Sterling considered several wireless telemetry technologies including satellite, cellular and license-free radio. In the final analysis, license-free radios in the 900 MHz band provided the lowest cost of ownership.
The project uses Phoenix Contact Trusted Wireless Ethernet radios, Garst says. “These 900 MHz radios have expandable I/O modules, which map to Modbus TCP registers,” he explains. “The I/O modules monitor current delivered to each light, and send outputs to each of two lights on each tower to alternate their operation.”
The radios have onboard Modbus registers for received signal strength indication and the voltage to the lights is provided by the expandable I/O module. These registers are polled by a remote terminal unit (RTU). Variables from these registers are trended for monitoring operation of the overall system.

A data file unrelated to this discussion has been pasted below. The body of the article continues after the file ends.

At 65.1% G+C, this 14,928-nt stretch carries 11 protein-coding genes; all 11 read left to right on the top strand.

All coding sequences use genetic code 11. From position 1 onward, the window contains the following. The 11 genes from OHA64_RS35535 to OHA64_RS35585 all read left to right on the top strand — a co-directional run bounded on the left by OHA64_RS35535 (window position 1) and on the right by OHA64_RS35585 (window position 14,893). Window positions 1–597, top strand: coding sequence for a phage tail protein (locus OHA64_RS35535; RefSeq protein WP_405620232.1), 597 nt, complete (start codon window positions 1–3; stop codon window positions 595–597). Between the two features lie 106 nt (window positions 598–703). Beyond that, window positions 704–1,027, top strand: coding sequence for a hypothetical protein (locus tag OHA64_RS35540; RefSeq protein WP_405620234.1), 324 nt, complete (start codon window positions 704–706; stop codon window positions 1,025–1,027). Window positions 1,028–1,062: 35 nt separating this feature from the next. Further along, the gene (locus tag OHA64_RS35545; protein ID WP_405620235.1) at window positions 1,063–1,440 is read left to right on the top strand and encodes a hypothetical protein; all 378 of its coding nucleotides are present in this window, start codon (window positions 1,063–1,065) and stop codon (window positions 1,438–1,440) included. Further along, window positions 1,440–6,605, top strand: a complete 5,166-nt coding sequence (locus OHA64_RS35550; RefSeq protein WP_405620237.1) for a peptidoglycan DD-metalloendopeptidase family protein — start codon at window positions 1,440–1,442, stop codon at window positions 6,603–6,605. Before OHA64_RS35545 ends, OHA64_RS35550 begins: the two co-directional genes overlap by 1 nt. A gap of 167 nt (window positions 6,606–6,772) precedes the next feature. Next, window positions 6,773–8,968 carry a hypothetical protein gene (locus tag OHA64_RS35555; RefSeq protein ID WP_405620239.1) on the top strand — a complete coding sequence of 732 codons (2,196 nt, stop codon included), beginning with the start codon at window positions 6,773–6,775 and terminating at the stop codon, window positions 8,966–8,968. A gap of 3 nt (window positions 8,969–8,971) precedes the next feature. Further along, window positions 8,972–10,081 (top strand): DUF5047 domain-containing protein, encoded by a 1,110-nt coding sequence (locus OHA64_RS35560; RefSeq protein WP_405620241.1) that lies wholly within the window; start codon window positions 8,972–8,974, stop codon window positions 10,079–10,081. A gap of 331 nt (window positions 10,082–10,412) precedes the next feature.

Sterling installed nearly 100 radios; there’s a radio on each of the 70 lit structures (towers with FAA lights), and the rest of the radios are used as repeaters. “Some radios communicate through as many as seven repeaters, and the system has 15 separate radio networks,” Garst says. “Some of those networks are connected to each other via fiber-optic ground wire cables run along the transmission line corridors.”
The lights on the towers don’t flash, instead two lights on each structure alternating operation daily so that each light operates for an equal amount of time over its life. Two RTUs installed at substations send signals to alternate operation of the lights. Each RTU polls its radios for operational data, and sends commands to each lit structure to determine which light of the pair will operate.